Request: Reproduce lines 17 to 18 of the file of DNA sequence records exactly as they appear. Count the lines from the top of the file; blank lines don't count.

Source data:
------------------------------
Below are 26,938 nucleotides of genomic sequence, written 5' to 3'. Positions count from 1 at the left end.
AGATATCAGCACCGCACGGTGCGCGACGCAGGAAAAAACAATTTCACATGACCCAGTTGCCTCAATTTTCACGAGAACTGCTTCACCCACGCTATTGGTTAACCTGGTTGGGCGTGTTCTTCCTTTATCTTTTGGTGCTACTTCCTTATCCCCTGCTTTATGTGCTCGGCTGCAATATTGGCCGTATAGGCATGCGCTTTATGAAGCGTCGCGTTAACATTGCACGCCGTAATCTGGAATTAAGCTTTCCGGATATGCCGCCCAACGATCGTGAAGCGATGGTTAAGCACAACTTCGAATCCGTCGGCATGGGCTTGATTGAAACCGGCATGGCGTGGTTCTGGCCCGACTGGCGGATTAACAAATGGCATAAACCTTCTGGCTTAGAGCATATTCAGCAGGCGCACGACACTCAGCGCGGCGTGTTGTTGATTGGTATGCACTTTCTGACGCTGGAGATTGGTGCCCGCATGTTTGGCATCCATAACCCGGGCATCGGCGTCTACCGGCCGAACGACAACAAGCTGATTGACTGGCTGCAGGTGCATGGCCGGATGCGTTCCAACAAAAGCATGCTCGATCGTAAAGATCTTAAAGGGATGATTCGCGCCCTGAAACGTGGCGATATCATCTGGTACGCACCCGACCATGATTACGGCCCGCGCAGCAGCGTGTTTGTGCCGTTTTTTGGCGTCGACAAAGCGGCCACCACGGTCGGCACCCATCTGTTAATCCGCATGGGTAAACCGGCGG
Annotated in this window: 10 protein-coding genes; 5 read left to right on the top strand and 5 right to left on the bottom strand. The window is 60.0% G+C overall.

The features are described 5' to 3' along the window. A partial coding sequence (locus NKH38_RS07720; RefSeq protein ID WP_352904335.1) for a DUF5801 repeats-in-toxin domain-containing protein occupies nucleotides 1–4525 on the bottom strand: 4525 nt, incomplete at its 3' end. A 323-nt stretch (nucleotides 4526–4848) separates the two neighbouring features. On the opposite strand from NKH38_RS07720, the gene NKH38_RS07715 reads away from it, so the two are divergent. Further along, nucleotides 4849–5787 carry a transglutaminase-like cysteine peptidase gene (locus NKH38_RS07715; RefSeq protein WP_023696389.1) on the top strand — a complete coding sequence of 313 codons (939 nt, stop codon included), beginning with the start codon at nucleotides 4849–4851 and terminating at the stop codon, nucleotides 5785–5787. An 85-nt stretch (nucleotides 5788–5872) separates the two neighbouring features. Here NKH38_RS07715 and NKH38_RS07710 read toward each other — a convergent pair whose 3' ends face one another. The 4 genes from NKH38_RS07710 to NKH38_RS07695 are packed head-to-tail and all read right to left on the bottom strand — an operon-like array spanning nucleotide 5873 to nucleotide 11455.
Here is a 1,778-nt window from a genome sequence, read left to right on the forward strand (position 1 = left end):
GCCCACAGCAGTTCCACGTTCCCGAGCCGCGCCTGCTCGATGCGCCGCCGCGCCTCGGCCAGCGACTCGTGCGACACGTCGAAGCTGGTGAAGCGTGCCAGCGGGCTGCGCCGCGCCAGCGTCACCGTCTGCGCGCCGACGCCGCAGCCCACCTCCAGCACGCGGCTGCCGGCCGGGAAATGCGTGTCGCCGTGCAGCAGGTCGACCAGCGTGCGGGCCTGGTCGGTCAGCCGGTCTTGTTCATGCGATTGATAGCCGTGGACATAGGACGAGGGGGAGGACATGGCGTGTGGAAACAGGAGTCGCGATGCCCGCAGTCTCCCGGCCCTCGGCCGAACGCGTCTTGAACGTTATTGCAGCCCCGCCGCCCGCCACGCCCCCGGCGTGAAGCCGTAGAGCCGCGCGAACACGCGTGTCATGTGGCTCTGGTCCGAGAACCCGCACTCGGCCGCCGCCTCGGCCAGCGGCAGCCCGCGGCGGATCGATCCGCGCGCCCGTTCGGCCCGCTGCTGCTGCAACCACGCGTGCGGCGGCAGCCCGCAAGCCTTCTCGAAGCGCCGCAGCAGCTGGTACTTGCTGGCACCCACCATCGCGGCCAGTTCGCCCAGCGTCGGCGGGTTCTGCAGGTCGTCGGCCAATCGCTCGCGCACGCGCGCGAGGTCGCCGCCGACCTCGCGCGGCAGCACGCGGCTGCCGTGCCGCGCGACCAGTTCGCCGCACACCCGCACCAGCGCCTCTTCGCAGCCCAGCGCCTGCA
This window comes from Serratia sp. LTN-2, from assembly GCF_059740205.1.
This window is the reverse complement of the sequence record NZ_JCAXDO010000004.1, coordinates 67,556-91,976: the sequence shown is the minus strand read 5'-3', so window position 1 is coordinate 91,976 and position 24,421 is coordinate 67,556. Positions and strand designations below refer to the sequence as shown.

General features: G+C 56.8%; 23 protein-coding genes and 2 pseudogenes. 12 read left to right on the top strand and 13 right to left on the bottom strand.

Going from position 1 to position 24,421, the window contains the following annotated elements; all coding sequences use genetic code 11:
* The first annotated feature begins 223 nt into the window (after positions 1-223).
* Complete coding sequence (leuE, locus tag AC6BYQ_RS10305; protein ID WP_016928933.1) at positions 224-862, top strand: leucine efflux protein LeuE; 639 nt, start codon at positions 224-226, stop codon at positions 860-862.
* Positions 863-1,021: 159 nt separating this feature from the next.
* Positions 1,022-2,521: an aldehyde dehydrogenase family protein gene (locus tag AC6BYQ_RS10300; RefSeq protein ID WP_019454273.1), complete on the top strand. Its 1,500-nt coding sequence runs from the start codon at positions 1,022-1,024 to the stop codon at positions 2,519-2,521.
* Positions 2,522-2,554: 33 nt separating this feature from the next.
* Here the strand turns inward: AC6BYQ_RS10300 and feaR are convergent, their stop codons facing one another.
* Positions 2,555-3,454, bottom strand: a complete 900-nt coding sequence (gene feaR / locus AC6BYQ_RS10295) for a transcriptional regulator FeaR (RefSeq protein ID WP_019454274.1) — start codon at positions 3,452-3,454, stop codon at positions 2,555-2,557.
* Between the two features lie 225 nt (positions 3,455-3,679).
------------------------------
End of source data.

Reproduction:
* Positions 2,555-3,454, bottom strand: a complete 900-nt coding sequence (gene feaR / locus AC6BYQ_RS10295) for a transcriptional regulator FeaR (RefSeq protein ID WP_019454274.1) — start codon at positions 3,452-3,454, stop codon at positions 2,555-2,557.
* Between the two features lie 225 nt (positions 3,455-3,679).